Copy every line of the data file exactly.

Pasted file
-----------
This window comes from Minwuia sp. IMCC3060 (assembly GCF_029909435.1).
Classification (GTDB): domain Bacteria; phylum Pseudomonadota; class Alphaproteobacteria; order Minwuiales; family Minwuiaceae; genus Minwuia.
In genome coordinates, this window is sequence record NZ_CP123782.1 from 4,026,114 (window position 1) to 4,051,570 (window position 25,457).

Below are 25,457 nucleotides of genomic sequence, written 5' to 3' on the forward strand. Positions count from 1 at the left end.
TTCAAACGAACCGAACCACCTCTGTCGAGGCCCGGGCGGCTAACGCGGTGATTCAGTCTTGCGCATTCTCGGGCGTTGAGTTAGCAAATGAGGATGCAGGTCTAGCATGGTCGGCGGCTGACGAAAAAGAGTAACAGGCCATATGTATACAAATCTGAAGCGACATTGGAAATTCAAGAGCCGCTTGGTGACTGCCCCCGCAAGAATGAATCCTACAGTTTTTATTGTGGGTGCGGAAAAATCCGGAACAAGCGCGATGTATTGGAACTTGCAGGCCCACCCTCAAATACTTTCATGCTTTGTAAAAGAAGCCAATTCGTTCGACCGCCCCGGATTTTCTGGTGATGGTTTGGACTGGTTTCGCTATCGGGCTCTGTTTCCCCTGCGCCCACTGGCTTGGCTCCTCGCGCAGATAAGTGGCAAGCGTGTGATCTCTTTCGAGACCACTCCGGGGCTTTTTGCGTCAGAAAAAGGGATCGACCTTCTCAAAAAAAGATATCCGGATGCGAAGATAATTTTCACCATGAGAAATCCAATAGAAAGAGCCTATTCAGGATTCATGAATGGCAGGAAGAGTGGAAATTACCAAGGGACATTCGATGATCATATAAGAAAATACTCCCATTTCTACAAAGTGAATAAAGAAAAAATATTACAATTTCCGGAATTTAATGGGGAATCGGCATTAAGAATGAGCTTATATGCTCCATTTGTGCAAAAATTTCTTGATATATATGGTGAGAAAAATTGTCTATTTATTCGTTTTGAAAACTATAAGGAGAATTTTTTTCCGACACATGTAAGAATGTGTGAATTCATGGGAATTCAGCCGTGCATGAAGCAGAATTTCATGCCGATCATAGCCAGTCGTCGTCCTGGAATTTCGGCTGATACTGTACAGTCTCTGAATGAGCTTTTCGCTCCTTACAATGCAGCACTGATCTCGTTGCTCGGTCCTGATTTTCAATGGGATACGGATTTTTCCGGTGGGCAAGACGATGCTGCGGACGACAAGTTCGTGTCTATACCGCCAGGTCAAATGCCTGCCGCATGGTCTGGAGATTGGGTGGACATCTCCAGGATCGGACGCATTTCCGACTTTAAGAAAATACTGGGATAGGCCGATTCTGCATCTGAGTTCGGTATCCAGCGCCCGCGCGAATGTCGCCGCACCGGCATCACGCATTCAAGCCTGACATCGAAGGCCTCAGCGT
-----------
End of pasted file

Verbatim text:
This window comes from Minwuia sp. IMCC3060 (assembly GCF_029909435.1).
Classification (GTDB): domain Bacteria; phylum Pseudomonadota; class Alphaproteobacteria; order Minwuiales; family Minwuiaceae; genus Minwuia.
In genome coordinates, this window is sequence record NZ_CP123782.1 from 4,026,114 (window position 1) to 4,051,570 (window position 25,457).

Below are 25,457 nucleotides of genomic sequence, written 5' to 3' on the forward strand. Positions count from 1 at the left end.
TTCAAACGAACCGAACCACCTCTGTCGAGGCCCGGGCGGCTAACGCGGTGATTCAGTCTTGCGCATTCTCGGGCGTTGAGTTAGCAAATGAGGATGCAGGTCTAGCATGGTCGGCGGCTGACGAAAAAGAGTAACAGGCCATATGTATACAAATCTGAAGCGACATTGGAAATTCAAGAGCCGCTTGGTGACTGCCCCCGCAAGAATGAATCCTACAGTTTTTATTGTGGGTGCGGAAAAATCCGGAACAAGCGCGATGTATTGGAACTTGCAGGCCCACCCTCAAATACTTTCATGCTTTGTAAAAGAAGCCAATTCGTTCGACCGCCCCGGATTTTCTGGTGATGGTTTGGACTGGTTTCGCTATCGGGCTCTGTTTCCCCTGCGCCCACTGGCTTGGCTCCTCGCGCAGATAAGTGGCAAGCGTGTGATCTCTTTCGAGACCACTCCGGGGCTTTTTGCGTCAGAAAAAGGGATCGACCTTCTCAAAAAAAGATATCCGGATGCGAAGATAATTTTCACCATGAGAAATCCAATAGAAAGAGCCTATTCAGGATTCATGAATGGCAGGAAGAGTGGAAATTACCAAGGGACATTCGATGATCATATAAGAAAATACTCCCATTTCTACAAAGTGAATAAAGAAAAAATATTACAATTTCCGGAATTTAATGGGGAATCGGCATTAAGAATGAGCTTATATGCTCCATTTGTGCAAAAATTTCTTGATATATATGGTGAGAAAAATTGTCTATTTATTCGTTTTGAAAACTATAAGGAGAATTTTTTTCCGACACATGTAAGAATGTGTGAATTCATGGGAATTCAGCCGTGCATGAAGCAGAATTTCATGCCGATCATAGCCAGTCGTCGTCCTGGAATTTCGGCTGATACTGTACAGTCTCTGAATGAGCTTTTCGCTCCTTACAATGCAGCACTGATCTCGTTGCTCGGTCCTGATTTTCAATGGGATACGGATTTTTCCGGTGGGCAAGACGATGCTGCGGACGACAAGTTCGTGTCTATACCGCCAGGTCAAATGCCTGCCGCATGGTCTGGAGATTGGGTGGACATCTCCAGGATCGGACGCATTTCCGACTTTAAGAAAATACTGGGATAGGCCGATTCTGCATCTGAGTTCGGTATCCAGCGCCCGCGCGAATGTCGCCGCACCGGCATCACGCATTCAAGCCTGACATCGAAGGCCTCAGCGT